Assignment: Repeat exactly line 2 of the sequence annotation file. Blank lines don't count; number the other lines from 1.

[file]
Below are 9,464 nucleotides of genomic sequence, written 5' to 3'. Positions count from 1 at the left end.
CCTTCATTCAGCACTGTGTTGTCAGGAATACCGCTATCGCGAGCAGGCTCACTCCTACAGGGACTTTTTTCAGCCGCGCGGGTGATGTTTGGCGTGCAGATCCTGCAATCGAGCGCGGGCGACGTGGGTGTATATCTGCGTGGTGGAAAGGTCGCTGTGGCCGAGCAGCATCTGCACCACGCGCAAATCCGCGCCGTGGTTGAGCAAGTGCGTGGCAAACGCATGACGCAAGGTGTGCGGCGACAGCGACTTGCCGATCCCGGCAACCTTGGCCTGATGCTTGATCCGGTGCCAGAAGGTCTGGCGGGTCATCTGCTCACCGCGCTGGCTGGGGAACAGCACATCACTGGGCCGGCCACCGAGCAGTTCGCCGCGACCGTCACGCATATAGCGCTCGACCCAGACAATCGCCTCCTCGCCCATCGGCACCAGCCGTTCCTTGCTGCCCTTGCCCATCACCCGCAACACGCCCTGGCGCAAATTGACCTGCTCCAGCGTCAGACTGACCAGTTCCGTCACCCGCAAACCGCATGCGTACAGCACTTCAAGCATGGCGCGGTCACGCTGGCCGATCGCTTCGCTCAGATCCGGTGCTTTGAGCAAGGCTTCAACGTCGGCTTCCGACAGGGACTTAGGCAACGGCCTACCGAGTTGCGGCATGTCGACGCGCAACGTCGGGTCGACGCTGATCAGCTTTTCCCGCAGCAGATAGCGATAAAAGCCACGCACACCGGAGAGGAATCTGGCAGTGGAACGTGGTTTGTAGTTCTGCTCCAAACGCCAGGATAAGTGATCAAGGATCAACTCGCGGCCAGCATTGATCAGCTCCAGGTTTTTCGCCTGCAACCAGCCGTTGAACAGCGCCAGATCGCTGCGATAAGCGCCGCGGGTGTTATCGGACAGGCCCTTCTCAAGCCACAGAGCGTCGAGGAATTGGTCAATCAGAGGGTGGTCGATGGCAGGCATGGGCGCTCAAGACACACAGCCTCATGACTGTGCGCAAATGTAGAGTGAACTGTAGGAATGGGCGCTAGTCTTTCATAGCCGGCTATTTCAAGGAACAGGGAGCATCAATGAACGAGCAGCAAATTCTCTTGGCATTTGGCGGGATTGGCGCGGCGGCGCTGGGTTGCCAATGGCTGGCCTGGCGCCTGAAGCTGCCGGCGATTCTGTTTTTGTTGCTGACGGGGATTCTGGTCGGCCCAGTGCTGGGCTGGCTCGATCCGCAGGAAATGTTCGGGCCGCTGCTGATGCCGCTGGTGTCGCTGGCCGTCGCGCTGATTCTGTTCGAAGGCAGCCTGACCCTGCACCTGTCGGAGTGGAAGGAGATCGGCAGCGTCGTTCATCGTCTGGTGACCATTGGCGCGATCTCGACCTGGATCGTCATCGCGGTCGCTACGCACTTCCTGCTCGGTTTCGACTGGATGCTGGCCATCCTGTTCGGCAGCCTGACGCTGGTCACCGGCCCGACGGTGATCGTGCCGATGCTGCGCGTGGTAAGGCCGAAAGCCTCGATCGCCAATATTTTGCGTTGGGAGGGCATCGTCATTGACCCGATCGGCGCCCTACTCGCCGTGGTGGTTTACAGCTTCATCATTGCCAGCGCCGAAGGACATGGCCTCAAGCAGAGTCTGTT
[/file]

CCTTCATTCAGCACTGTGTTGTCAGGAATACCGCTATCGCGAGCAGGCTCACTCCTACAGGGACTTTTTTCAGCCGCGCGGGTGATGTTTGGCGTGCAGATCCTGCAATCGAGCGCGGGCGACGTGGGTGTATATCTGCGTGGTGGAAAGGTCGCTGTGGCCGAGCAGCATCTGCACCACGCGCAAATCCGCGCCGTGGTTGAGCAAGTGCGTGGCAAACGCATGACGCAAGGTGTGCGGCGACAGCGACTTGCCGATCCCGGCAACCTTGGCCTGATGCTTGATCCGGTGCCAGAAGGTCTGGCGGGTCATCTGCTCACCGCGCTGGCTGGGGAACAGCACATCACTGGGCCGGCCACCGAGCAGTTCGCCGCGACCGTCACGCATATAGCGCTCGACCCAGACAATCGCCTCCTCGCCCATCGGCACCAGCCGTTCCTTGCTGCCCTTGCCCATCACCCGCAACACGCCCTGGCGCAAATTGACCTGCTCCAGCGTCAGACTGACCAGTTCCGTCACCCGCAAACCGCATGCGTACAGCACTTCAAGCATGGCGCGGTCACGCTGGCCGATCGCTTCGCTCAGATCCGGTGCTTTGAGCAAGGCTTCAACGTCGGCTTCCGACAGGGACTTAGGCAACGGCCTACCGAGTTGCGGCATGTCGACGCGCAACGTCGGGTCGACGCTGATCAGCTTTTCCCGCAGCAGATAGCGATAAAAGCCACGCACACCGGAGAGGAATCTGGCAGTGGAACGTGGTTTGTAGTTCTGCTCCAAACGCCAGGATAAGTGATCAAGGATCAACTCGCGGCCAGCATTGATCAGCTCCAGGTTTTTCGCCTGCAACCAGCCGTTGAACAGCGCCAGATCGCTGCGATAAGCGCCGCGGGTGTTATCGGACAGGCCCTTCTCAAGCCACAGAGCGTCGAGGAATTGGTCAATCAGAGGGTGGTCGATGGCAGGCATGGGCGCTCAAGACACACAGCCTCATGACTGTGCGCAAATGTAGAGTGAACTGTAGGAATGGGCGCTAGTCTTTCATAGCCGGCTATTTCAAGGAACAGGGAGCATCAATGAACGAGCAGCAAATTCTCTTGGCATTTGGCGGGATTGGCGCGGCGGCGCTGGGTTGCCAATGGCTGGCCTGGCGCCTGAAGCTGCCGGCGATTCTGTTTTTGTTGCTGACGGGGATTCTGGTCGGCCCAGTGCTGGGCTGGCTCGATCCGCAGGAAATGTTCGGGCCGCTGCTGATGCCGCTGGTGTCGCTGGCCGTCGCGCTGATTCTGTTCGAAGGCAGCCTGACCCTGCACCTGTCGGAGTGGAAGGAGATCGGCAGCGTCGTTCATCGTCTGGTGACCATTGGCGCGATCTCGACCTGGATCGTCATCGCGGTCGCTACGCACTTCCTGCTCGGTTTCGACTGGATGCTGGCCATCCTGTTCGGCAGCCTGACGCTGGTCACCGGCCCGACGGTGATCGTGCCGATGCTGCGCGTGGTAAGGCCGAAAGCCTCGATCGCCAATATTTTGCGTTGGGAGGGCATCGTCATTGACCCGATCGGCGCCCTACTCGCCGTGGTGGTTTACAGCTTCATCATTGCCAGCGCCGAAGGACATGGCCTCAAGCAGAGTCTGTT